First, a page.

Love Our Vets-PTSD Family Support
7/1/16 at 02:50 PM 0 Comments

PTSD & Fireworks Don't Mix!

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Independence Day and other patriotic holidays are a blast! Party time! For many. But for others, this “blast” propels them right back into the heat of battle. Physically and emotionally. How ironic and gut wrenching that the very soldiers who sacrificed so we could celebrate our freedom may be the ones who struggle most on this day.

So what can we do to help those who may be veterans, or may have Post-Traumatic Stress from other traumas? And what can those who battle PTSD do to successfully make it through? We cannot delete the day on the calendar, nor should we deny ourselves the privilege of celebrating these events with gratitude (and fun!).

First and foremost, we need to remember that we cannot fix it. Although there are many resources to help PTSD (see, it will always be there at some level. Rather, as friends, family and loved ones, it is our privilege to care and support in any way we can.

Some of the typical signs of PTSD might include flashbacks, avoidance, numbing, putting up walls, withdrawing, hyper-vigilance, irritability, easily startled, memory blocks, sudden bursts of anger or other emotions, difficulty sleeping, nightmares, fear, depression, anxiety, substance abuse and other addictive behaviors, difficulty holding a job, relationship problems, and suicidal thoughts or attempts.

If you are new to PTSD, a good place to start is to learn more about it and how it affects those we care about, as well as those of us who love them. The best way I understand it is that Post-Traumatic Stress Disorder can affect anyone, resulting from exposure to a severe life-threatening trauma. At that moment, the whole person gets locked into emergency mode – fight or flight or freeze survival – which will haunt them for the rest of their lives. Physically, emotionally and mentally. 24/7 they live as if that trauma, crisis or a fatal attack could strike at any moment, overwhelming their ability to cope. When something triggers them, they have no reserve with which to handle it in a healthy way as others might.

The potential triggers this time of year are everywhere. One wife relates: “We were in a department store and they had fireworks blasting away on all the TV’s! Five soldiers hit the floor – along with mine! It took hours to calm him down. People just don’t realize. And it’s not funny.” The crowds that go along with official fireworks displays can also be a source of triggers.

Bottom line? The person needs to feel safe and be safe.

As the wife of a veteran who has struggled with PTSD for over four decades, I like to share from what I am learning personally, as well as from the input of many others (see LOVE OUR VETS: Restoring Hope for Families of Veterans with PTSD). The good news is that many of us are learning and growing successfully in spite of the PTSD. Here are some tips that might help you and those you love to feel safe and be safe on this upcoming holiday:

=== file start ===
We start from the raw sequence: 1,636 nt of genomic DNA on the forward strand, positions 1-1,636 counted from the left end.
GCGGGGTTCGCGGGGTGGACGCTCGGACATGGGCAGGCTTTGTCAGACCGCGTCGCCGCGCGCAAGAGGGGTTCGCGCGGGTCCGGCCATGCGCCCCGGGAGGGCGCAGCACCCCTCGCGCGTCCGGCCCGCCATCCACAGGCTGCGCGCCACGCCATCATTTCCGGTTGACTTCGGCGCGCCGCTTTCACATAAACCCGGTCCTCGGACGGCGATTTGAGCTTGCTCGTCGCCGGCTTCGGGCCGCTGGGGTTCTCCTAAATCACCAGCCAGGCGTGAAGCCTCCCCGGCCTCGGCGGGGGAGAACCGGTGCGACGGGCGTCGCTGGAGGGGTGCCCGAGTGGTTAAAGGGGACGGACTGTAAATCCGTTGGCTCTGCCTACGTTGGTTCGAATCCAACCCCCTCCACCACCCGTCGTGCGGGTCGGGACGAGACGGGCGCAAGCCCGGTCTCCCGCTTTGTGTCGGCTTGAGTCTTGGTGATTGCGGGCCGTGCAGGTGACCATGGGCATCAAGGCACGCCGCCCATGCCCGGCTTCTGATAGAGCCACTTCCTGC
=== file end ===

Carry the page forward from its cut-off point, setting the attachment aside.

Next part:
*Surround yourself with good people, perhaps other veterans or family you know and enjoy.

*Pet lovers – stay close to your furry friends. They don’t like fireworks either!

*Treat your body with good comforts such as a soothing massage, your favorite music, closeness with the one you love, and great food.

*Many find it helpful to leave town, or go somewhere quiet.

*Others turn on loud white noise, watch a good movie, or crank up music to drown out the sounds of the fireworks. Maybe a good pair of earplugs at bedtime.

*Stay sheltered indoors, far away from loud explosions and lights in the sky, and do not even drive that day if you can help it.

*And for the loved ones, you may want to just sit quietly with them, listen when they need to talk, and always respect their space when they need to be alone.

*As you do what you can to help them, NEVER stop living yourself, but do what YOU need and want.

Finally, I encourage all of us to be respectful of those who may be doing all they can to just survive. Then let’s make a point to stop and THANK anyone we know who has served and sacrificed for our freedom, the reason we can celebrate, with or without fireworks.


Welby O’Brien is crazy about her Veteran husband, and together they face the daily challenges of PTSD. Holding a Master’s Degree in counseling from Portland State University and a teaching degree from Biola University, she has authored LOVE OUR VETS: Restoring Hope for Families of Veterans with PTSD (, Good-bye for Now (grief support), and Formerly A Wife (divorce support)(WingSpread/Moody). She is also a contributing author to Chicken Soup for the Soul: Divorce and Recovery, Chicken Soup for the Soul: The Spirit of America, as well as Shepherding Women in Pain (Moody). Welby initiated and continues to facilitate the spouse and family support network known as Love Our Vets – PTSD Family Support, LLC. Join Welby and thousands of others on Facebook: Love Our Vets – PTSD Family Support, LLC on Facebook.

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